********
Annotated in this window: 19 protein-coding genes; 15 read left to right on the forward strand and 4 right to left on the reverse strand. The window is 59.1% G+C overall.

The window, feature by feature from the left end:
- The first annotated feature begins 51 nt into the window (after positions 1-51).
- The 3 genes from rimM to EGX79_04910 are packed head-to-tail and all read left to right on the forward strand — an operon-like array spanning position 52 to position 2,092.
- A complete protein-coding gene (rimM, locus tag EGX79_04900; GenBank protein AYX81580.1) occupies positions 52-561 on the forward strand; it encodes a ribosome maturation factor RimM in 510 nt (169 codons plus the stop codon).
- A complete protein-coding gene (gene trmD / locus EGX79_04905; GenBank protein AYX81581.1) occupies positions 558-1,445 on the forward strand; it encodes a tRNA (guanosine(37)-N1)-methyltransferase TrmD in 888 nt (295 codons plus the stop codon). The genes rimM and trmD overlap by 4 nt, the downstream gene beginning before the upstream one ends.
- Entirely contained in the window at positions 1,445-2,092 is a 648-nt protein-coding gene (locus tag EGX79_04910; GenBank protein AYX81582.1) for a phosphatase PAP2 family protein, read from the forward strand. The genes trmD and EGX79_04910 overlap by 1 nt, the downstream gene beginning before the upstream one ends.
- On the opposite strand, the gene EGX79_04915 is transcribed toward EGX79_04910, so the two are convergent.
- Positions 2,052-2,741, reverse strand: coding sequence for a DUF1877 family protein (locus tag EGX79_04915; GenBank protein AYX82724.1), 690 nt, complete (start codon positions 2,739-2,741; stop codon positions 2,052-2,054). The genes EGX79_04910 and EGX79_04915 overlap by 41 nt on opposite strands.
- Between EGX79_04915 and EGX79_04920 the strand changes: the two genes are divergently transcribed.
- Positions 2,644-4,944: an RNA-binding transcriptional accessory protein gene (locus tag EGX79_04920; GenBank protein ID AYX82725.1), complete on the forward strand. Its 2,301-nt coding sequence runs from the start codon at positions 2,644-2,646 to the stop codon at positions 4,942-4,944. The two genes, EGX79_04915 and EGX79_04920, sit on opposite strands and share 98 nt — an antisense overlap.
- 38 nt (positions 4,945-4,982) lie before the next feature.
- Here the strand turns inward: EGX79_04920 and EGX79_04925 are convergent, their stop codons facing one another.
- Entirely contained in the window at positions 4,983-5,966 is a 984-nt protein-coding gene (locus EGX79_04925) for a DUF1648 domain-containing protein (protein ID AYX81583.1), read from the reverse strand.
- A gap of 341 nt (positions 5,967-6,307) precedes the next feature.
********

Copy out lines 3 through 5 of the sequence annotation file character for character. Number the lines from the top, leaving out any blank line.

- The first annotated feature begins 51 nt into the window (after positions 1-51).
- The 3 genes from rimM to EGX79_04910 are packed head-to-tail and all read left to right on the forward strand — an operon-like array spanning position 52 to position 2,092.
- A complete protein-coding gene (rimM, locus tag EGX79_04900; GenBank protein AYX81580.1) occupies positions 52-561 on the forward strand; it encodes a ribosome maturation factor RimM in 510 nt (169 codons plus the stop codon).